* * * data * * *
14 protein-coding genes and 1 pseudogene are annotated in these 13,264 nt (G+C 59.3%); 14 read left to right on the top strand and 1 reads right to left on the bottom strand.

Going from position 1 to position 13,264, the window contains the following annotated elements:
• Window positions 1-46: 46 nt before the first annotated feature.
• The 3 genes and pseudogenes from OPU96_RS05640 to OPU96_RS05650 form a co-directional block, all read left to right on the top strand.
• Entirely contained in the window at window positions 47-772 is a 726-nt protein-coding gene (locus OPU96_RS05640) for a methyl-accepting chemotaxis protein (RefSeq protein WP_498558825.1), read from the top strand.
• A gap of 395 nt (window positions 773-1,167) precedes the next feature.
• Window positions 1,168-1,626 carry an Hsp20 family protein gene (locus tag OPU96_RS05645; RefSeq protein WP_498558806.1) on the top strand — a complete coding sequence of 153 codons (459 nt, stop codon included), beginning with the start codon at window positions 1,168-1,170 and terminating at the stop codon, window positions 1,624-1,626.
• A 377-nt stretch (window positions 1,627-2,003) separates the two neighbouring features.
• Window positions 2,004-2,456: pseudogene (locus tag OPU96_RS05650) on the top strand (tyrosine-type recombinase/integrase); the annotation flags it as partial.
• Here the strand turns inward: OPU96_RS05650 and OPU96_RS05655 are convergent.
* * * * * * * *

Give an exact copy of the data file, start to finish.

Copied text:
14 protein-coding genes and 1 pseudogene are annotated in these 13,264 nt (G+C 59.3%); 14 read left to right on the top strand and 1 reads right to left on the bottom strand.

Going from position 1 to position 13,264, the window contains the following annotated elements:
• Window positions 1-46: 46 nt before the first annotated feature.
• The 3 genes and pseudogenes from OPU96_RS05640 to OPU96_RS05650 form a co-directional block, all read left to right on the top strand.
• Entirely contained in the window at window positions 47-772 is a 726-nt protein-coding gene (locus OPU96_RS05640) for a methyl-accepting chemotaxis protein (RefSeq protein WP_498558825.1), read from the top strand.
• A gap of 395 nt (window positions 773-1,167) precedes the next feature.
• Window positions 1,168-1,626 carry an Hsp20 family protein gene (locus tag OPU96_RS05645; RefSeq protein WP_498558806.1) on the top strand — a complete coding sequence of 153 codons (459 nt, stop codon included), beginning with the start codon at window positions 1,168-1,170 and terminating at the stop codon, window positions 1,624-1,626.
• A 377-nt stretch (window positions 1,627-2,003) separates the two neighbouring features.
• Window positions 2,004-2,456: pseudogene (locus tag OPU96_RS05650) on the top strand (tyrosine-type recombinase/integrase); the annotation flags it as partial.
• Here the strand turns inward: OPU96_RS05650 and OPU96_RS05655 are convergent.